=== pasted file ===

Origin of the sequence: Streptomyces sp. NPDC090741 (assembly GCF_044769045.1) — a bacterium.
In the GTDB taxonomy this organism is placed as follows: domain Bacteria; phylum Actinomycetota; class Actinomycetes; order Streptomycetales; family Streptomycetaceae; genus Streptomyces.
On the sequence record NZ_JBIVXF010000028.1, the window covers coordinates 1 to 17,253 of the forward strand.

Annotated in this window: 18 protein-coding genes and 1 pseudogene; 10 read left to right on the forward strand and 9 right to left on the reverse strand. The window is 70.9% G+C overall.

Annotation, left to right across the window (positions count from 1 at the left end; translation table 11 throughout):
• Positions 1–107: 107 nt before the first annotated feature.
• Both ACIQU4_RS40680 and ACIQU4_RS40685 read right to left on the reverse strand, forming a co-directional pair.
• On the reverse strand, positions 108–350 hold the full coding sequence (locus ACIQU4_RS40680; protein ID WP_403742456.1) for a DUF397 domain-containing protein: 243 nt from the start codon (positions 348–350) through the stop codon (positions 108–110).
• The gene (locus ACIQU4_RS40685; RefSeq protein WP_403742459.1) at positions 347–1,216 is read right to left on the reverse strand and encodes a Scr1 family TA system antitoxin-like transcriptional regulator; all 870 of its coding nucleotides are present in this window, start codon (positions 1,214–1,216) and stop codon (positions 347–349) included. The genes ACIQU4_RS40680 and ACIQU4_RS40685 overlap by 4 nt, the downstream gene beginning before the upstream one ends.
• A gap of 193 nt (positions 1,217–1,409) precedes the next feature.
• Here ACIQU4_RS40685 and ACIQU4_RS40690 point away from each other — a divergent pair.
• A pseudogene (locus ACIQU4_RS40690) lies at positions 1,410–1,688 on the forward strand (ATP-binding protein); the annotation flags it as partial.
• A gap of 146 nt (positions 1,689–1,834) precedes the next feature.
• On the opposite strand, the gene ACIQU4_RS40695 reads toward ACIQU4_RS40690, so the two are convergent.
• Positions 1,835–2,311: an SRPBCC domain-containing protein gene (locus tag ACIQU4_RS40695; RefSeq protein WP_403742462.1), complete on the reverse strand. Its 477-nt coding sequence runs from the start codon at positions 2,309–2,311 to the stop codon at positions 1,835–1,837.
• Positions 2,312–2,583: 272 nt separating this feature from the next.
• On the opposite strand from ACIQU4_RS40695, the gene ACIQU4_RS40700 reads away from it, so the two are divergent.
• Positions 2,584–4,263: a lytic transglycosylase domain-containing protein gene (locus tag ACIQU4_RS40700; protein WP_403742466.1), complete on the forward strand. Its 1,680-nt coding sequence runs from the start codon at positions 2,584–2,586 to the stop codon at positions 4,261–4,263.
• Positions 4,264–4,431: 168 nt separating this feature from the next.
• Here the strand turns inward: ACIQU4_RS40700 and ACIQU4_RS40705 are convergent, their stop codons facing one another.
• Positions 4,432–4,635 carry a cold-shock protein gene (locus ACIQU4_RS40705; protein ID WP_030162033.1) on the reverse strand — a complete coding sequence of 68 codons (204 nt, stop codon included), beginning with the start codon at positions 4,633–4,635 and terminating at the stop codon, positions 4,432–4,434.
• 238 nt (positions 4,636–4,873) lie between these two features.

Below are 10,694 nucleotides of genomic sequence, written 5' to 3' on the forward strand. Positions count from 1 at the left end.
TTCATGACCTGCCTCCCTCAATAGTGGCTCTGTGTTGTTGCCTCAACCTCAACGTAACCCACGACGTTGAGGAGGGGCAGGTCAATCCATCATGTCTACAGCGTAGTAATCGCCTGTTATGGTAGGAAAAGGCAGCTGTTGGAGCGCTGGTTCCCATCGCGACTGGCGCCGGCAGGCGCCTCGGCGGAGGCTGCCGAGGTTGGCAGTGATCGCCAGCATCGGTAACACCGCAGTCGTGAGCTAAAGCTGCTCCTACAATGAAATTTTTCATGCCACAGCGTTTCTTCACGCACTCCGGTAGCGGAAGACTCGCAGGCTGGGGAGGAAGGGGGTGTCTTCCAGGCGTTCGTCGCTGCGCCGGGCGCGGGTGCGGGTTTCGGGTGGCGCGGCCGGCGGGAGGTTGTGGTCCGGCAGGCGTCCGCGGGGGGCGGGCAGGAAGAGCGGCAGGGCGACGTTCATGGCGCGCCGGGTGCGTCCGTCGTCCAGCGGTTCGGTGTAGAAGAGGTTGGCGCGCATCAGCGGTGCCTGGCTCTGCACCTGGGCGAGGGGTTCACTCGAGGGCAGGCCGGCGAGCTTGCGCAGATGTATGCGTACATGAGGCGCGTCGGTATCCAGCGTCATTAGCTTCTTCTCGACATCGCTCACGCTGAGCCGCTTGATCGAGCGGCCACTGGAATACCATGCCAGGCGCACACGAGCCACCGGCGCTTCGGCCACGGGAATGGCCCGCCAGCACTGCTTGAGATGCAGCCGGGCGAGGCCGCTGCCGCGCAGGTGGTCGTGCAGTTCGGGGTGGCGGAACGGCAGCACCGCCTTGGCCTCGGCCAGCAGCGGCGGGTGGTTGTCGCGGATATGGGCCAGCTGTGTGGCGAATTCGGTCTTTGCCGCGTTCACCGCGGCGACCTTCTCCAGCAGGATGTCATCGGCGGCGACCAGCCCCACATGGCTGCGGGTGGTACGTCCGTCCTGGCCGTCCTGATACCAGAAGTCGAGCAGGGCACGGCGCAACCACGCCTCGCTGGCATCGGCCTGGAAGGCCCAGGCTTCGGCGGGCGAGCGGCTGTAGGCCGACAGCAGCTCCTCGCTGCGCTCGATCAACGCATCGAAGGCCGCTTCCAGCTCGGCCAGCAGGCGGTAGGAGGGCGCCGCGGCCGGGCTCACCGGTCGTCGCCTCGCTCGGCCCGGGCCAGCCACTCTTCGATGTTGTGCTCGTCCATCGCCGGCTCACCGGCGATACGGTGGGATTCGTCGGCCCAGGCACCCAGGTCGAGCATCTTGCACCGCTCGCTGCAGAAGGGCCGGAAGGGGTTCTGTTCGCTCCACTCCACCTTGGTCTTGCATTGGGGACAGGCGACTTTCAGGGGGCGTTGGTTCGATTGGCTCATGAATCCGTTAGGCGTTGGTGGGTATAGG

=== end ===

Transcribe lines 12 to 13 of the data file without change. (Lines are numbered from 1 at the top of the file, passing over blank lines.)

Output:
• A pseudogene (locus ACIQU4_RS40690) lies at positions 1,410–1,688 on the forward strand (ATP-binding protein); the annotation flags it as partial.
• A gap of 146 nt (positions 1,689–1,834) precedes the next feature.